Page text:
Hezbollah’s Electronic Army: A Case Study

In November 2023, numerous Lebanese journalists were targeted on the social media platforms Facebook and X, accusing them of collaborating with Israel. The event occurred following an IDF attack in southern Lebanon on November 5, which killed three girls and a fourth woman. Following the incident, journalists from numerous network platforms made critical posts about Hezbollah. A short time thereafter, an intensive incitement campaign against them began, which included the use of bogus accounts, trolls, activists, and other social media platforms.

Pro-Hezbollah accounts targeted journalists Dima Sadek, Rami Naim, Tony Boulos, Nadin Koteich, Layal Alekhtiar, and Charles Jabbour after they criticized the group.

Social media users shared photos of the journalists with blood smears and a Star of David, with the comment “Assisting the slaughter of children”. They received hate messages and even death threats. These journalists are known to be opposed to Hezbollah. The campaign’s purpose was to create an equation in which every anti-Hezbollah voice represented treason.

This campaign exemplifies the activity of Hezbollah’s Electronic Army, operating as part of Hezbollah’s electronic unit. Hezbollah’s Electronic Army primarily targets Hezbollah’s opponents through social media campaigns, promotes Hezbollah’s narratives, and impacts public opinion.

The electronic army runs an army of bots. The bot army is in charge of the “Simia” sub-unit. The bot army is made up of thousands of phony accounts and has broad capabilities, such as locating and labeling articles, comments, posts, and social media profiles that are deemed critical of the group or its leaders. It occasionally removes content from the network and blocks anti-Hezbollah users.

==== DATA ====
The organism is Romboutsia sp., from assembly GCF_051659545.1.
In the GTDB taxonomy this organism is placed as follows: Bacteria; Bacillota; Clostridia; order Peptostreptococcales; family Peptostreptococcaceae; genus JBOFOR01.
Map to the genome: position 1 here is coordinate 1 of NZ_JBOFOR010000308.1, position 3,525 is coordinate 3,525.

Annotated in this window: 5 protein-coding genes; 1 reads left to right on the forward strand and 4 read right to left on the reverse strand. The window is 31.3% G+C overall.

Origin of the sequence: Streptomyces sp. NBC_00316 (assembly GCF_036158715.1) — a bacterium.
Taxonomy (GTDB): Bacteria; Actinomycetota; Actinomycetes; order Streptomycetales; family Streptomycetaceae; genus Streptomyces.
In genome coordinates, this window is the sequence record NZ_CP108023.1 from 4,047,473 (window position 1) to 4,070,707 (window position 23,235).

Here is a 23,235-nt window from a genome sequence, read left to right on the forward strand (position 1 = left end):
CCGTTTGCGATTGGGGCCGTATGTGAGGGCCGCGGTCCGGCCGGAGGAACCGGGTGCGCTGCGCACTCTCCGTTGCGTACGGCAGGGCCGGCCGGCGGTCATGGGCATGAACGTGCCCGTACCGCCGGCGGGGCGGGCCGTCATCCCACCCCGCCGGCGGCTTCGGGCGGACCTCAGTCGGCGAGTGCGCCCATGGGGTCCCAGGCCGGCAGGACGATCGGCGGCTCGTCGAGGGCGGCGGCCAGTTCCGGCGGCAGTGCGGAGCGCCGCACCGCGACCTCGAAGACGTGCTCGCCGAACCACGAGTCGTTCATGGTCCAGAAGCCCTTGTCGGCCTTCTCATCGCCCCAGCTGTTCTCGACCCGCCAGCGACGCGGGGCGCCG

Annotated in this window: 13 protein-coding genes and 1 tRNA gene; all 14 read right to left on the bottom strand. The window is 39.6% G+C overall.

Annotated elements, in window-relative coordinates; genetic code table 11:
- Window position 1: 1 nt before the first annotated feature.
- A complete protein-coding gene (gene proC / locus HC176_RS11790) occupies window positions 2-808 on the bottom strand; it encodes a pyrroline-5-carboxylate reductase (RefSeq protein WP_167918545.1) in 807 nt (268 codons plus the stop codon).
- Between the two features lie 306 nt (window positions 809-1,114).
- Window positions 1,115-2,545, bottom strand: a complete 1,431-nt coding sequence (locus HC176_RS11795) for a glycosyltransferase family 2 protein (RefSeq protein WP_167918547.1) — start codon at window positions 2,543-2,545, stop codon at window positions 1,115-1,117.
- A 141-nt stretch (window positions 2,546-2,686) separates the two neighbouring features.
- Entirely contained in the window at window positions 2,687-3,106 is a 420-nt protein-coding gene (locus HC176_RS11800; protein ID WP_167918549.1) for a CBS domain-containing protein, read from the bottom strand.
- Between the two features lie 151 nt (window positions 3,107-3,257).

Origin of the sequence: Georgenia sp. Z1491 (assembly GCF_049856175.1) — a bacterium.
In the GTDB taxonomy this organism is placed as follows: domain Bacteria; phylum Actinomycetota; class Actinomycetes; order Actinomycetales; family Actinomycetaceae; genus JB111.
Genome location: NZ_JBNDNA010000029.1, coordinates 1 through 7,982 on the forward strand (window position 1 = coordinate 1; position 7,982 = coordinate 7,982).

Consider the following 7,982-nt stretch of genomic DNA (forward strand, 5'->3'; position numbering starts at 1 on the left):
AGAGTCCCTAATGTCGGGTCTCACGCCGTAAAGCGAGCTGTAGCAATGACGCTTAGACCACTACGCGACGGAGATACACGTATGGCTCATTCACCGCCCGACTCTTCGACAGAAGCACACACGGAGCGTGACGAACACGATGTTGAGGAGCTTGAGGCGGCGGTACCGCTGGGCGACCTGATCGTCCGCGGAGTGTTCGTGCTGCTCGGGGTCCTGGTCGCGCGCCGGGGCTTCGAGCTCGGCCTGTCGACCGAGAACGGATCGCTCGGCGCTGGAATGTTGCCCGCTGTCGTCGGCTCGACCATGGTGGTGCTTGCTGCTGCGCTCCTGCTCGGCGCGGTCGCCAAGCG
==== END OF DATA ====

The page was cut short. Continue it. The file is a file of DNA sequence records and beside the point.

Furthermore, the army uses social media to launch smear campaigns against the organization’s critics and opponents, a strategy called “digital assassination.” The group uses this practice to restrict voices that oppose or criticize it and its leader, Hassan Nasrallah. For example, if a photo or the words Hezbollah or Nasrallah appear in an article that represents them adversely, the electronic army flags it and takes action to remove it, even by means of a cyberattack.

For the past decade, Hezbollah’s electronic army has operated training camps in Beirut, where social media activists from across the Middle East have been instructed to spread disinformation and instill fear and division in the area. These operatives originated from Iraq, Saudi Arabia, Bahrain, and Syria. They learn how to set up and administer massive networks of phony accounts, make digital films and photographs, circumvent Facebook filtering, and propagate disinformation online. A frequent strategy is to create massive networks of phony accounts that like, comment, and share each other’s postings to boost their exposure. Hezbollah can use these operatives to spread propaganda and disinformation, as well as deceive and mislead the Lebanese people and the rest of the world.